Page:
Shinar applied the regenerator one more time before throwing on her gold tunic and black and gray jacket. “Come in,” she said with feigned cheerfulness.

Tarlazzi stepped into the cabin before the doors were all the way open and looked around the cabin. “I was wondering where you were,” he said once Shinar emerged from the bedroom. “You weren’t answering the comm.

“As a non-bridge department head,” Shinar replied while gently nursing the rash, “I have some discretion over when I report for duty. Being ten minutes late isn’t a court martial offense.”

“No, but repeated tardiness is,” Erhlich jokingly retorted.

Shinar rolled her eyes. “Don’t presume to invoke protocols with me, Lieutenant.”

“Sorry,” Erhlich deferently, but also reluctantly responded. “What was the other reason I came here? How’d it go with Karlek?

Shinar sighed and landed on the sofa. “Terribly.”

“So he declared you movat whatchacallit?”

Movat slevach,” Shinar corrected. “The closest translation is ‘open-legged one.’ I am someone to be avoided. Wives will be told to keep their distance from me even though Karlek isn’t married.”

Erhlich’s left eyebrow twitched, wondering being an outcast in the eyes of the Klingons was such a bad thing for Shinar.

“I know. What’s the big deal if I’m not a Klingon?” she continued in anticipation of his question. “I’m considered a good luck charm among the Klingons in the Seventh Fleet. I can imagine what they think of me now. And it’s only a matter of time before other Andorians learn of this disgrace.”

Erhlich shook his head in disbelief. “Would they really exile you from your home planet? I mean, that seems counter-productive if your species is facing extinction.”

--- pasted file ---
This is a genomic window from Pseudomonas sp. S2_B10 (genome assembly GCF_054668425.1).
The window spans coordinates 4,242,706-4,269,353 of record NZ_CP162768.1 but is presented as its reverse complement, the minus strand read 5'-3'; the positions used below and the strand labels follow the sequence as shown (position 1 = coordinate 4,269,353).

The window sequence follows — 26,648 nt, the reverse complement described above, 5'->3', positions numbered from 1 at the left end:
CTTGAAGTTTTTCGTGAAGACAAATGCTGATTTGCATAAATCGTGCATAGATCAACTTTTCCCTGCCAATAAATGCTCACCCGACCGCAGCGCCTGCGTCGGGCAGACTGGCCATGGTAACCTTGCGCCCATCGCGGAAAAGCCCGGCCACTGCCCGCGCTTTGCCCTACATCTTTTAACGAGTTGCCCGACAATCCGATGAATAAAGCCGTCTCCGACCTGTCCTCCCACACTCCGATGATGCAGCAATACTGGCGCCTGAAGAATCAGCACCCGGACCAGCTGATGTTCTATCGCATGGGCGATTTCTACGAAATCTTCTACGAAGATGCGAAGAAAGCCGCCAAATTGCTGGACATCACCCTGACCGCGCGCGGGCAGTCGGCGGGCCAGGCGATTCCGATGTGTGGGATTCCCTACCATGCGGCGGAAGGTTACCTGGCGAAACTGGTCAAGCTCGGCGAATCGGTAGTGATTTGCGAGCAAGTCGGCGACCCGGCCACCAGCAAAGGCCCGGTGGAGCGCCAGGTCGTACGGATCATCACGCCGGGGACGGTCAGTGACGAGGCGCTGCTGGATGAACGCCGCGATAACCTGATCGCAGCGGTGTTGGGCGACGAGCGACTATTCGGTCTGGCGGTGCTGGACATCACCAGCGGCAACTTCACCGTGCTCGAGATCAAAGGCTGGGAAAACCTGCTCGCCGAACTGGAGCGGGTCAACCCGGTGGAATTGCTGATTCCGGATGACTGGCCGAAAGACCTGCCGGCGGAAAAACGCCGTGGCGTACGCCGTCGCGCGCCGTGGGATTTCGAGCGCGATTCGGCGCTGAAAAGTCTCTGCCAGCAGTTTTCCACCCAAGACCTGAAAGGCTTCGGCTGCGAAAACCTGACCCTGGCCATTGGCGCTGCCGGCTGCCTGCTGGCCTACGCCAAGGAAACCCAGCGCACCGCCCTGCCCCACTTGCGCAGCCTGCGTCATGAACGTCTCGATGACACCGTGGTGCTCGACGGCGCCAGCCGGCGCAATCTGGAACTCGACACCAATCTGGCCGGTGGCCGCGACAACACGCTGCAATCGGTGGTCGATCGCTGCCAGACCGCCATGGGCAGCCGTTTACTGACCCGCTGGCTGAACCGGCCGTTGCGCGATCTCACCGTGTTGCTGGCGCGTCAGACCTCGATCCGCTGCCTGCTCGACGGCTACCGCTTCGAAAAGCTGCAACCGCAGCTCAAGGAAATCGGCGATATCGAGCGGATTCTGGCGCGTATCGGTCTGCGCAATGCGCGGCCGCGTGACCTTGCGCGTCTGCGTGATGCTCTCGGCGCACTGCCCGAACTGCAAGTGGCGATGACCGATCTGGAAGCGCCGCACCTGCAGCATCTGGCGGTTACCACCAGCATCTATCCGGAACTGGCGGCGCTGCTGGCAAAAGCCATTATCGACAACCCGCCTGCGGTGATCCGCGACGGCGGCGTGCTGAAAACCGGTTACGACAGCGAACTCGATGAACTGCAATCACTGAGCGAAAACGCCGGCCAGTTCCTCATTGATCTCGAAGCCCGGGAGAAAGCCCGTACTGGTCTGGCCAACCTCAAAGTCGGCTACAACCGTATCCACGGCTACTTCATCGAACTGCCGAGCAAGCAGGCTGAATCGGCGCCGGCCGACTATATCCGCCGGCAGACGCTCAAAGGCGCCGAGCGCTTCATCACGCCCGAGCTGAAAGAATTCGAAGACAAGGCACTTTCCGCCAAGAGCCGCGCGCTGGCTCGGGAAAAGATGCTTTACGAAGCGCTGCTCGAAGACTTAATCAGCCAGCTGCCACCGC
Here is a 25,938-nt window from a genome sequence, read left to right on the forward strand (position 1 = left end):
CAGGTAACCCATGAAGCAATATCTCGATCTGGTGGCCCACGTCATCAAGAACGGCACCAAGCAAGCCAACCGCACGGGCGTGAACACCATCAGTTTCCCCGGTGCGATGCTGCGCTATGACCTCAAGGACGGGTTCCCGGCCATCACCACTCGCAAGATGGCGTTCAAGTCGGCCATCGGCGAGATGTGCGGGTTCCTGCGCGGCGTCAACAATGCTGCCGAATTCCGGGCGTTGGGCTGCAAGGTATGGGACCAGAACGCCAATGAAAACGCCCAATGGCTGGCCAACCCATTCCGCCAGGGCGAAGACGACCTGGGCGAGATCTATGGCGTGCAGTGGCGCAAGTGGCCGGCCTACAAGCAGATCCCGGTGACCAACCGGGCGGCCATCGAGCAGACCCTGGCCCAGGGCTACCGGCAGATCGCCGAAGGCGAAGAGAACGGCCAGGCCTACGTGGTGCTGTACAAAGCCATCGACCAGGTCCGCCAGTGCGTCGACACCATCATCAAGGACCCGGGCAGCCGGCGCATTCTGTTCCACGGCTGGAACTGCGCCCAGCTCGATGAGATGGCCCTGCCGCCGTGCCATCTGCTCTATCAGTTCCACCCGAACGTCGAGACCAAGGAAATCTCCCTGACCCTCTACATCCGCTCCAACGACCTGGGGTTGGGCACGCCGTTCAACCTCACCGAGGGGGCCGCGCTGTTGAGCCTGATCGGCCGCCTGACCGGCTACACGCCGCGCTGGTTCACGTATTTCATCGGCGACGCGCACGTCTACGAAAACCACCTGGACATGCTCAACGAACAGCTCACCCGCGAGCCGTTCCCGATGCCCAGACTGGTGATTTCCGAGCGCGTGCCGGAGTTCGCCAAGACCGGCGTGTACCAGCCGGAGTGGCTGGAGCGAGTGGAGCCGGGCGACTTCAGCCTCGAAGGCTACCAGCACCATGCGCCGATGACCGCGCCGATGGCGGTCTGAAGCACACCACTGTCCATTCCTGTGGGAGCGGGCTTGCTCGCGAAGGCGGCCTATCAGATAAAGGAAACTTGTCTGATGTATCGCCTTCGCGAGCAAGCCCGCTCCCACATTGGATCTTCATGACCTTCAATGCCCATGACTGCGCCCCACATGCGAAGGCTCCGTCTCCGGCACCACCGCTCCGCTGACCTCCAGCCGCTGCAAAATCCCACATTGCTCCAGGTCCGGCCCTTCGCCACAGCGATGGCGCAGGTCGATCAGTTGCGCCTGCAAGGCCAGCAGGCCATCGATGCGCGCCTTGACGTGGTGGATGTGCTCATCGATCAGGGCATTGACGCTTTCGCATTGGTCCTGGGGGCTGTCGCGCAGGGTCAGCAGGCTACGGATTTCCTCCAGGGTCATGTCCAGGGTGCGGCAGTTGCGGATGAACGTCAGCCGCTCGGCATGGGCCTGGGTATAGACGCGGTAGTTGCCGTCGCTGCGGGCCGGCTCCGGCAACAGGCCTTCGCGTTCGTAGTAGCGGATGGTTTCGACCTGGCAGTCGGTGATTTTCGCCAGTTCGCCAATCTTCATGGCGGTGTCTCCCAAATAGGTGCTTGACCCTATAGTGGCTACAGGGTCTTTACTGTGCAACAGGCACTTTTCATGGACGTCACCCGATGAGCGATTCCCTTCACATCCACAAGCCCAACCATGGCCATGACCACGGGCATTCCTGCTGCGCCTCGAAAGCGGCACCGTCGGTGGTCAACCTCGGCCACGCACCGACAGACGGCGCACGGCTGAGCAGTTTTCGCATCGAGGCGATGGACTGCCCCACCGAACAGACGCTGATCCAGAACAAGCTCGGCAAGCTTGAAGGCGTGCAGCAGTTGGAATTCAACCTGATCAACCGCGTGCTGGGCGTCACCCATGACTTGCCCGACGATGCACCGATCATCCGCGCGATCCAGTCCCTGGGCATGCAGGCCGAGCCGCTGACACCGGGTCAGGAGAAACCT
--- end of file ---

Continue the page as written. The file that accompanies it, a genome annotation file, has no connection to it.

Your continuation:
“Long-held traditions don’t always have to make sense, Mister Tarlazzi. I wouldn’t be formally banished, but even informal sanctions can have a profound impact on one’s life.” Again, she winced in pain and gently touched the rash on her neck.

“You should get that looked at…” Erhlich offered, slowly stepping towards the sofa and took a curious look at the portion of her rash not covered by her uniform collar, “…whatever that is.”

Shinar adjusted her collar, futilely hoping to hide what he had already seen. “Something about the chemical composition of Klingon saliva that doesn’t agree with Andorian skin cells,” she explained. “I wanted to see a doctor, but it was so embarrassing…”

“I understand how much it feels the whole universe is against you. But you don’t face this alone, Shinar.”

Shinar was nearly moved to tears by Erhlich’s kind words. She quickly rose from the sofa and hugged him gently. “I always thought you weren’t my type,” she whispered. “But I never gave you much of a chance. You’ve selflessly offered a hand of friendship. You understand me better than my bondmates do. Better than Karlek.”

She tenderly kissed him on the cheek, and then held his face allowing his eyes to meet hers. He raised his hands, at first wanting to remove her hands from his cheeks. After that hesitation, he kissed her on the lips.

Shinar looked soulfully into Erhlich’s eyes and planted a longer kiss on his lips. She moved her hands down his neck and along his shoulders, slowly removing his uniform jacket. They slowly walked into the bedroom, as their hands slipped off the other’s clothes one by one.

“My people can do without me for a while,” Erhlich remarked as he leaned downward to slip off both his boots, “and so can yours.”